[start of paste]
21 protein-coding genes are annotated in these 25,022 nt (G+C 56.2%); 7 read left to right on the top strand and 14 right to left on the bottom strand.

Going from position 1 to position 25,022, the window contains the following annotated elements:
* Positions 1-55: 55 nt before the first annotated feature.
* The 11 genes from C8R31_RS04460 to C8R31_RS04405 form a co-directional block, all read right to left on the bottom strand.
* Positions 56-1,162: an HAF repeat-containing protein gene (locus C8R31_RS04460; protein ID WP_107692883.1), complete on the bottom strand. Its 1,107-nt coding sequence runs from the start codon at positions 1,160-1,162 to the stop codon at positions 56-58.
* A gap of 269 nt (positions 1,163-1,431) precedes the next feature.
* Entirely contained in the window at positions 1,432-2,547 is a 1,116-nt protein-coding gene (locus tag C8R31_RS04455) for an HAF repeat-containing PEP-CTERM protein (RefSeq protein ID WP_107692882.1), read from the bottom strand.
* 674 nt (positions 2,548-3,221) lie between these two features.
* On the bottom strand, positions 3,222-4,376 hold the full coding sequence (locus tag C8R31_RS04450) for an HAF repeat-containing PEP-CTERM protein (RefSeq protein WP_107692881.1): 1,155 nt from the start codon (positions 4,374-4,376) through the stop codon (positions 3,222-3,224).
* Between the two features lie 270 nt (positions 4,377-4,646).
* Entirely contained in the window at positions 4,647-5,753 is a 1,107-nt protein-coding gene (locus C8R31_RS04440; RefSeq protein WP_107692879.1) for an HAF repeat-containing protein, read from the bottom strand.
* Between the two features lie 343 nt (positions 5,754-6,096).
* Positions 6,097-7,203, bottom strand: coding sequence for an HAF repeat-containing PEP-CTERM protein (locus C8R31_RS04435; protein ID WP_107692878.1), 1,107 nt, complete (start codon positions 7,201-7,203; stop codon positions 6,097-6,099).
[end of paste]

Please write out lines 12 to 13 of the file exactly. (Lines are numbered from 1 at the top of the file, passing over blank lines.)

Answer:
* Between the two features lie 343 nt (positions 5,754-6,096).
* Positions 6,097-7,203, bottom strand: coding sequence for an HAF repeat-containing PEP-CTERM protein (locus C8R31_RS04435; protein ID WP_107692878.1), 1,107 nt, complete (start codon positions 7,201-7,203; stop codon positions 6,097-6,099).